So, the Greek verb nikao was used athletically and militarily to depict the absolute crushing of a competitor or an enemy. Wrapped up in the word “nikao,” translated in our English Bible as “overcome,” are the words “to conquer, to prevail, to subdue, to defeat, to master, to overcome, to overwhelm, to surpass, or to be victorious.”

It must also be noted that in First John 2:13,14 the word translated “overcome” in the Greek is in the perfect tense. The perfect tense describes an action which has been completed in the past but continues to have an ongoing effect in the present and will continue to have an effect into the future. In other words, John is speaking of a continuous and ongoing victory. Where does this ongoing victory come from? How is it possible to have this kind of victory?

Our victory lies in abiding in our Great Commander, Jesus Christ, who conquered sin, the devil and death! John uses the word “abide” twenty-three times in his five-chapter epistle. The word abide, from the Greek word “meno” (μένω), denotes “to stay, to dwell, to remain, to abide.” It denotes to continue dwelling, remaining, staying where you are and not wandering off. In John 15:4 Jesus says we are to abide in Him like a branch abides in the vine. Abide pictures a close, intimate relationship and emphasizes the need on our part of maintaining continual fellowship with the One who has overcome all foes (I John 2:6, 24, 27, 3:6).

In First John 4:4 we are told we are overcomers “because greater is [Christ] that is in you, than he that is in the world.” It is as we abide in Him we experience the victory He won for us when He was tempted in all points as we are but yet without sin. It is as we abide in Him that we experience the victory He won for us on Calvary’s Hill when He bore the sins of humanity. It as we abide in Him that we experience the victory He won for us when He came out of the sealed tomb. In Christ we don’t fight for victory, our Christian life is lived from the position of victory. And the victory Christ won in the past continues to have an ongoing effect in our lives today and every day.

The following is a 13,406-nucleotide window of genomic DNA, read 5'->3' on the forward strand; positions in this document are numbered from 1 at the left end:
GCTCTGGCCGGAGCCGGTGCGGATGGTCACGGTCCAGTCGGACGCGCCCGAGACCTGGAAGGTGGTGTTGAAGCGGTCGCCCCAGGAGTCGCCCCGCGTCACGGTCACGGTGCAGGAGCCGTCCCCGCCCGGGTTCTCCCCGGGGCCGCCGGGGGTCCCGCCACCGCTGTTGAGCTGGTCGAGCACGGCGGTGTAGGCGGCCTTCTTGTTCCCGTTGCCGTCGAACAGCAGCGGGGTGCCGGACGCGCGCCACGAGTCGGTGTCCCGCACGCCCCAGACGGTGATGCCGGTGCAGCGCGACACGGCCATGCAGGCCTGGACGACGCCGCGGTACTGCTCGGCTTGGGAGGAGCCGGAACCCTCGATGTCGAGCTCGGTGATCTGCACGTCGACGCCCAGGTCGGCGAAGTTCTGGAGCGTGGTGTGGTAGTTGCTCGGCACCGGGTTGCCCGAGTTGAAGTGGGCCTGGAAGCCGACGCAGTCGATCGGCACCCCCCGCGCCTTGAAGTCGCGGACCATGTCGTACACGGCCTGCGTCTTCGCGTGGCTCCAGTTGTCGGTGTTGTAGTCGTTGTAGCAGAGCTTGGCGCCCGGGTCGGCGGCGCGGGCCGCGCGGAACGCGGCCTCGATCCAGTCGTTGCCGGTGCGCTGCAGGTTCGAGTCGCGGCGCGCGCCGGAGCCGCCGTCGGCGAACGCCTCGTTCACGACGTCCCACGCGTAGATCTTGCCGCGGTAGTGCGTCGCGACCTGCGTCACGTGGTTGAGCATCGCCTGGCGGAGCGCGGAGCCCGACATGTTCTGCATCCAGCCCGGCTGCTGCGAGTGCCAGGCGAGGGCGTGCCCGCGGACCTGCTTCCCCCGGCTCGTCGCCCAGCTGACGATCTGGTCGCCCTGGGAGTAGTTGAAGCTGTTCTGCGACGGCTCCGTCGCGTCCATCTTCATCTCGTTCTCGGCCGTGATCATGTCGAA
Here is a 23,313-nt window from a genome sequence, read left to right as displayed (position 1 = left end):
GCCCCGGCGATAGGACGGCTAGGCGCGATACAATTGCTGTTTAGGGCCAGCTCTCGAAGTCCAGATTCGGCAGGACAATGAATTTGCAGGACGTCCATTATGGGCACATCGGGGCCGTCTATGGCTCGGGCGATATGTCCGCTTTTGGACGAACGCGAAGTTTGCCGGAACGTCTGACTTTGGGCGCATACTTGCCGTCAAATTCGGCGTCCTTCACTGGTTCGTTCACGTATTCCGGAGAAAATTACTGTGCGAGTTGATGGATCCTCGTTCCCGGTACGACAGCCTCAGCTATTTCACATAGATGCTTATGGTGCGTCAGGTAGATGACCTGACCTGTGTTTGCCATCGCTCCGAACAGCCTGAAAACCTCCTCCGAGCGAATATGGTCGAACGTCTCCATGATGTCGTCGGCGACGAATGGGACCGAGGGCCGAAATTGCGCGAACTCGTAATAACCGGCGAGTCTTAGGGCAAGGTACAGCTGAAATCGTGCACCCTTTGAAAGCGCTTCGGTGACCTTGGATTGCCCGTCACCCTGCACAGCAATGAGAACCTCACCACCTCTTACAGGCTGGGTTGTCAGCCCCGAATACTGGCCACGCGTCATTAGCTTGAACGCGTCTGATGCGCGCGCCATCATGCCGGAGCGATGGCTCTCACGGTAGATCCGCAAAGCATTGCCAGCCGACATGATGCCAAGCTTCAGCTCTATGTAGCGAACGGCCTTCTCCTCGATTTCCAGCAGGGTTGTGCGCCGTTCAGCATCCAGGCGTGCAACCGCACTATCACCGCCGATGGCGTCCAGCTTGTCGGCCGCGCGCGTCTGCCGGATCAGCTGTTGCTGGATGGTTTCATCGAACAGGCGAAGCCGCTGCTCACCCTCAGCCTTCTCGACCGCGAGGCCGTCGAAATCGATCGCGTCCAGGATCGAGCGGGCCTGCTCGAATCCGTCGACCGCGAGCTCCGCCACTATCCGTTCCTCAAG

Christ used the word “overcome” when He spoke to all seven churches in the book of Revelation. They were all called to be overcomers (see Revelation 2:7; 2:11; 2:17; 2:26; 3:5; 3:12; 3:21). He calls us to be overcomers, living our Christian lives from the position of victory which He won on our behalf. Jesus calls us to be overcomers because He was an Overcomer. In Christ is found all we need to be overcomers in this life. He has supplied us with His Holy Spirit, His Word, fellowship with other believers, prayer, worship, and placed in our hearts the assurance of eternal life. As we abide in Him (John 15) we experience His victory, which is our victory, too. Again, in Christ we don’t fight for victory, our Christian life is lived from the position of victory. As Christians we are to abide in the victory which has already been won for us in Christ.

This ol’ world is a battleground, not a playground and we face battles from the “wicked one” in life. Let us maintain the attitude of the athlete who faces his competitors with the confidence of victory. Let us maintain the attitude of the general who goes into battle with the confidence of victory being the only outcome.

Yes, the “wicked one” may come against us, circumstances may sometimes be contrary to us, but in Christ we are overcomers. In Christ the victory has already been won whereby we too can enter into that victory which He has provided for us in Himself. Don’t be overcome, be an overcomer!

Dr. Dan


There would be no Christmas without Christ. Christmas without Christ is only a festive feel-good time that has no eternal or impactful significance. That Christ was born is a historical reality. While His birth is confirmed by writings even outside Scriptural references, the Scripture is our best source for discovering who this Jesus is and why His birth is so celebrated. Matthew, writing with the Jewish reader in mind, beautifully paints Jesus as the King of the Jews, the One that has legal right the throne of David and who even commands from afar Wise Men from the East to come and worship He who  is born King of the Jews. Luke, writing with the Gentile reader in mind, vividly paints Jesus as the Son of Man, the Perfect Man, the Man for all men, and descending from Adam came to do what Adam could not do. As the Second Adam He came to live a perfect life, defeat temptation and be victorious over the Foe who defeated the first Adam. Mark, writing with the Roman reader in mind, humbly portrays Christ as the Servant of God. Mark doesn’t focus on the birth of Christ, but focuses on His deeds. With almost half the Roman Empire being slaves the genealogy and birth of a servant was unimportant in the Roman mind only one’s deeds, and Christ had plenty of them!

Ah, but John….He traces Jesus’ genealogy and birth not from Adam, Abraham, or David, but He goes all the way back to the beginning….not just the beginning of time but before time….he reaches back into eternity! So much is packed into John 1:1-3, “In the beginning was the Word, and the Word was with God, and the Word was God. The same was in the beginning with God. All things were made by him; and without him was not anything made that was made.”